Thank you for providing such wonderful info about PR. As a former child publicist (now in the music biz), one thing actors should know, going to an event every week doesn’t necessarily guarantee more PR. Since my clients were in big demand at the time I represented them, I had them attend maybe one event per month. The press knowing that the actor rarely gets out will create a bigger buzz when he/she arrives at an event.

Also a good publicist will notify magazines in advance of a client’s appearances. Why take photos at a public appearance if they’re not published? If you’re in demand, don’t be like Kirk Cameron was (ignore the magazines). It’s best to keep the magazines updated with new photos and info on a regular basis, because if you’re helping a magazine sell magazines they’re going to print you with or without your cooperation using old info and photos, or some crappy photo taken by some photographer at an event. If that’s the case, make sure the magazines have good, up-to-date info and photos.

I also found it to be beneficial to my clients to occasionally pay for their own photo shoots and distribute the photos to magazines as freebies. Nothing pleases an editor more than freebies.

Dave Vergara
Dave Vergara Public Relations

These are great tips! The thing I would want to be sure to add, especially when dealing with young actors, is the importance of knowing how much to share and how much to keep to yourself. If you overshare, initially, you’re not going to be able to put that genie back in the bottle, so to speak. Privacy is like your virginity, in that respect. So, once the public knows how old you are, that information is always out there. Once the photos are on the Internet, you can’t get them all to go away with one click. The more you give away to the public, the more they’re going to want to know (and feel they have the right to know).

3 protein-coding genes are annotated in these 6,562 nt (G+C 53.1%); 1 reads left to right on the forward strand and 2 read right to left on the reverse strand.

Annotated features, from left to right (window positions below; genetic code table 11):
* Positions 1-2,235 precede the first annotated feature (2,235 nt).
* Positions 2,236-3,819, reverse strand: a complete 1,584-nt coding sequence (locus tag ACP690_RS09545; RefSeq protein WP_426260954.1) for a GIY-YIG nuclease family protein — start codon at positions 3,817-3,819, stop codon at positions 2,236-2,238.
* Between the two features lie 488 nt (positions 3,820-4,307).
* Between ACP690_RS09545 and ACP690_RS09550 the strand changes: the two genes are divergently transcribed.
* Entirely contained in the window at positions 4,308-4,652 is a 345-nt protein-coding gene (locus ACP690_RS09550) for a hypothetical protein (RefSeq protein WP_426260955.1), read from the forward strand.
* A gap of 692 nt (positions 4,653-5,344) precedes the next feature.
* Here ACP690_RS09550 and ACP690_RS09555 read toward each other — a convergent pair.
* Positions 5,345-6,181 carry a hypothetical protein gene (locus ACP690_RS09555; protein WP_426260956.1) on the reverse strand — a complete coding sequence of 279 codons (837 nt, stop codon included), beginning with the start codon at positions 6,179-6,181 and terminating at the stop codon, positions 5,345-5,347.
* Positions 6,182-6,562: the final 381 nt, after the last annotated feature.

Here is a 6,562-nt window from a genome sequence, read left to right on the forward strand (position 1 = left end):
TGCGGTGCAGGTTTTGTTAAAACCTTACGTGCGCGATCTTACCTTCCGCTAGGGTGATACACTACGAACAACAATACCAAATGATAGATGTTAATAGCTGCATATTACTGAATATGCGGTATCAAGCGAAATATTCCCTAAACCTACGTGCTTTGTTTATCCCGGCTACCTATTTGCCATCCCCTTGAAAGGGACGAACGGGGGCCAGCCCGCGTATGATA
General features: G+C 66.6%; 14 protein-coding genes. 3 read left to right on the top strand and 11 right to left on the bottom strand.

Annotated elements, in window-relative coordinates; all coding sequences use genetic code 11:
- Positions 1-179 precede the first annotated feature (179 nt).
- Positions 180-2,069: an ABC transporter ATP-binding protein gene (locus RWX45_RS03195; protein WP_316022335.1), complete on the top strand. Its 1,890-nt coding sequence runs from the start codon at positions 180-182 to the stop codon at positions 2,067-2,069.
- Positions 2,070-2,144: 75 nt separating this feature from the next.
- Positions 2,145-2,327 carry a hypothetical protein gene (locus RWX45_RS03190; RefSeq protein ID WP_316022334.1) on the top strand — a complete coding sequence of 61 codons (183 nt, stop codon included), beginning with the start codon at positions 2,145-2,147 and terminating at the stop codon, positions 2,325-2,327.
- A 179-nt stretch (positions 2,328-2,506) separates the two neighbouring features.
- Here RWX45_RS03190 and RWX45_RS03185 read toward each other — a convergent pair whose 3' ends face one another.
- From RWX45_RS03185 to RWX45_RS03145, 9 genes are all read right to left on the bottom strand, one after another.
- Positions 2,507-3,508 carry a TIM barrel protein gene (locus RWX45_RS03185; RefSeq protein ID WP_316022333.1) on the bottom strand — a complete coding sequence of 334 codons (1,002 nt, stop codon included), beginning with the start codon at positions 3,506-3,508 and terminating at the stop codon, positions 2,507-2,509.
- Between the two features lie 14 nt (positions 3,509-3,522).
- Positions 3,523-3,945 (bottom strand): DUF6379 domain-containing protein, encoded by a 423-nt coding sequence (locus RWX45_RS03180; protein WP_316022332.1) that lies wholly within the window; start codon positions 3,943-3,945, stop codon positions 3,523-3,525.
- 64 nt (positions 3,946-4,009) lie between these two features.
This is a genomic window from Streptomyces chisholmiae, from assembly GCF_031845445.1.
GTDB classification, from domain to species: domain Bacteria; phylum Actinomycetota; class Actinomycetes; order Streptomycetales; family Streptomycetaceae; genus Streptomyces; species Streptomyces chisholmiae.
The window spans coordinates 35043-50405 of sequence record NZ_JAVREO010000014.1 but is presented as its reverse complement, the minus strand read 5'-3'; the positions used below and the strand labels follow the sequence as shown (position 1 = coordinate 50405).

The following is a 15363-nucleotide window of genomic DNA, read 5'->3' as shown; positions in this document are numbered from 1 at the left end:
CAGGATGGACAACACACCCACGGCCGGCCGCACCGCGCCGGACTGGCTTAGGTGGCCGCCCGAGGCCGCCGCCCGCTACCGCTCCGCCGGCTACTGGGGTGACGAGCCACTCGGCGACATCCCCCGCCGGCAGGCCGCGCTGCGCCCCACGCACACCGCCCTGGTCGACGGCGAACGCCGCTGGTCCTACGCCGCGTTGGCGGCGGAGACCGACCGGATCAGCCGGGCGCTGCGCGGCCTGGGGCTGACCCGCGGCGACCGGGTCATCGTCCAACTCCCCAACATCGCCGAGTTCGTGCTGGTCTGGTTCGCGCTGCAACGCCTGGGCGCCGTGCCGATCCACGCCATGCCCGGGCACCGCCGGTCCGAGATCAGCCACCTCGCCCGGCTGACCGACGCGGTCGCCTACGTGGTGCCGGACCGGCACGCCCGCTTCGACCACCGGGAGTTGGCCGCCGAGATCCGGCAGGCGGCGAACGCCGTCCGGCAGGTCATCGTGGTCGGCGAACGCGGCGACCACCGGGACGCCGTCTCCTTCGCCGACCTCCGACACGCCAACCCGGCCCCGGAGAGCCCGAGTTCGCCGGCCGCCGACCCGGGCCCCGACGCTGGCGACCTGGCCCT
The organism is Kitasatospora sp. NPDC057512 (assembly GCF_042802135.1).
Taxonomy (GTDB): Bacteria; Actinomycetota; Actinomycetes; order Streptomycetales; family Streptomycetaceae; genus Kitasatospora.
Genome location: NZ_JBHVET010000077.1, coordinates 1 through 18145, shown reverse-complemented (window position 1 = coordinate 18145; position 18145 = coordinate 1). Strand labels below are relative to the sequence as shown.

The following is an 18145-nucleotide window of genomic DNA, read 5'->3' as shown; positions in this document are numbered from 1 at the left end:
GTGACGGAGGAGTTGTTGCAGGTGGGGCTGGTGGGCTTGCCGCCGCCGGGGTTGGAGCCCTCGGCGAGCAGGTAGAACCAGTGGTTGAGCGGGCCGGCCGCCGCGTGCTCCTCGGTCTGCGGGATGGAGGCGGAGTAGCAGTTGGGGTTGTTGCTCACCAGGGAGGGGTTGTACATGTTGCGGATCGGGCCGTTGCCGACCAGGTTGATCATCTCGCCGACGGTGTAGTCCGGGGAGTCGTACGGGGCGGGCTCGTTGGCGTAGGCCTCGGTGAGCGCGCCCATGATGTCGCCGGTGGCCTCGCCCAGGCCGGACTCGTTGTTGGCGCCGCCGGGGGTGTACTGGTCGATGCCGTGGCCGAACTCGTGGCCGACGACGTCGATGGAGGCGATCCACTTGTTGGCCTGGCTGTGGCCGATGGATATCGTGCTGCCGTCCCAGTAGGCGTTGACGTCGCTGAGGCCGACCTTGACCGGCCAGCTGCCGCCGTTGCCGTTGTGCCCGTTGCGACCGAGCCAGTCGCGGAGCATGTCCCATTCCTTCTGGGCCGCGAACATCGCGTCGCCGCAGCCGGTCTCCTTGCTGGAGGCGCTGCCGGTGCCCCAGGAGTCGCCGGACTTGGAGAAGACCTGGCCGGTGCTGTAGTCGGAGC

And, as can be tragically apparent in the most extreme cases, there are actors who will so crave the attention they once received from the press that they will act out in order to get that spotlight back, once they’re no longer on someone’s hot list.

It’s very important to treat the press like the tool that it is. Being a public person is fun, but it comes with responsibility and a need for advance planning on how to handle the ebb and flow of it all. Obviously, a publicist can help guide you through this experience when the time is right, but the most responsible thing you can do as an actor is pay attention — before it’s an issue — to what your motives are, in sharing information about yourself and your life. You’ll be glad you took it seriously before it became an issue!

What’s your gameplan? Pop your top PR “must” or “must not” into the comments area below! πŸ˜€


Bonnie Gillespie is living her dreams by helping others figure out how to live theirs. Wanna work with Bon? Start here. Thanks!


Originally published by Actors Access at http://more.showfax.com/columns/avoice/archives/000814.html. Please support the many wonderful resources provided by the Breakdown Services family. This posting is the author’s personal archive.

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8 Comments

  1. Avatar Bernie Hirschenson December 9, 2012 at 11:28 am